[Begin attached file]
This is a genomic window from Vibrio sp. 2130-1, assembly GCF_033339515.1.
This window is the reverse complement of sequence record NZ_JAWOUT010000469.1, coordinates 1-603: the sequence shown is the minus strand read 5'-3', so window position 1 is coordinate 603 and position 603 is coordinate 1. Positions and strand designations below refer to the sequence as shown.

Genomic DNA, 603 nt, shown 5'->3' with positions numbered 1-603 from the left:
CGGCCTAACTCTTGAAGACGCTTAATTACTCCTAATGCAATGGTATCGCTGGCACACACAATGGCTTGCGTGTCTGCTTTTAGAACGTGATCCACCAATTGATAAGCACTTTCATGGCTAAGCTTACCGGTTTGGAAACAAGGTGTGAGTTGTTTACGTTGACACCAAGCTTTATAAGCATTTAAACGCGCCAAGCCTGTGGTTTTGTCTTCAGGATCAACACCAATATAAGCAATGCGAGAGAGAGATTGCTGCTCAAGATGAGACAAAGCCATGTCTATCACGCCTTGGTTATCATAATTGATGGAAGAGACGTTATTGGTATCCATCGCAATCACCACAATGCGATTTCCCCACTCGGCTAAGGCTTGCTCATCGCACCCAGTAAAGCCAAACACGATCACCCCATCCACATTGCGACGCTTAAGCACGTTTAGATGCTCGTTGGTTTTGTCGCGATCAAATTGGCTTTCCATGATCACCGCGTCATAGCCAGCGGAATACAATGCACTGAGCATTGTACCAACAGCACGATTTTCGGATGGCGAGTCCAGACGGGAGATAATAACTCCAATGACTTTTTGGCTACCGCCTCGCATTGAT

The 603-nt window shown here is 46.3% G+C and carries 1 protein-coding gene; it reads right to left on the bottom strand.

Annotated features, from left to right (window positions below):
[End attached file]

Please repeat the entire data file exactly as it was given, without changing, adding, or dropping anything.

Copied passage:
This is a genomic window from Vibrio sp. 2130-1, assembly GCF_033339515.1.
This window is the reverse complement of sequence record NZ_JAWOUT010000469.1, coordinates 1-603: the sequence shown is the minus strand read 5'-3', so window position 1 is coordinate 603 and position 603 is coordinate 1. Positions and strand designations below refer to the sequence as shown.

Genomic DNA, 603 nt, shown 5'->3' with positions numbered 1-603 from the left:
CGGCCTAACTCTTGAAGACGCTTAATTACTCCTAATGCAATGGTATCGCTGGCACACACAATGGCTTGCGTGTCTGCTTTTAGAACGTGATCCACCAATTGATAAGCACTTTCATGGCTAAGCTTACCGGTTTGGAAACAAGGTGTGAGTTGTTTACGTTGACACCAAGCTTTATAAGCATTTAAACGCGCCAAGCCTGTGGTTTTGTCTTCAGGATCAACACCAATATAAGCAATGCGAGAGAGAGATTGCTGCTCAAGATGAGACAAAGCCATGTCTATCACGCCTTGGTTATCATAATTGATGGAAGAGACGTTATTGGTATCCATCGCAATCACCACAATGCGATTTCCCCACTCGGCTAAGGCTTGCTCATCGCACCCAGTAAAGCCAAACACGATCACCCCATCCACATTGCGACGCTTAAGCACGTTTAGATGCTCGTTGGTTTTGTCGCGATCAAATTGGCTTTCCATGATCACCGCGTCATAGCCAGCGGAATACAATGCACTGAGCATTGTACCAACAGCACGATTTTCGGATGGCGAGTCCAGACGGGAGATAATAACTCCAATGACTTTTTGGCTACCGCCTCGCATTGAT

The 603-nt window shown here is 46.3% G+C and carries 1 protein-coding gene; it reads right to left on the bottom strand.

Annotated features, from left to right (window positions below):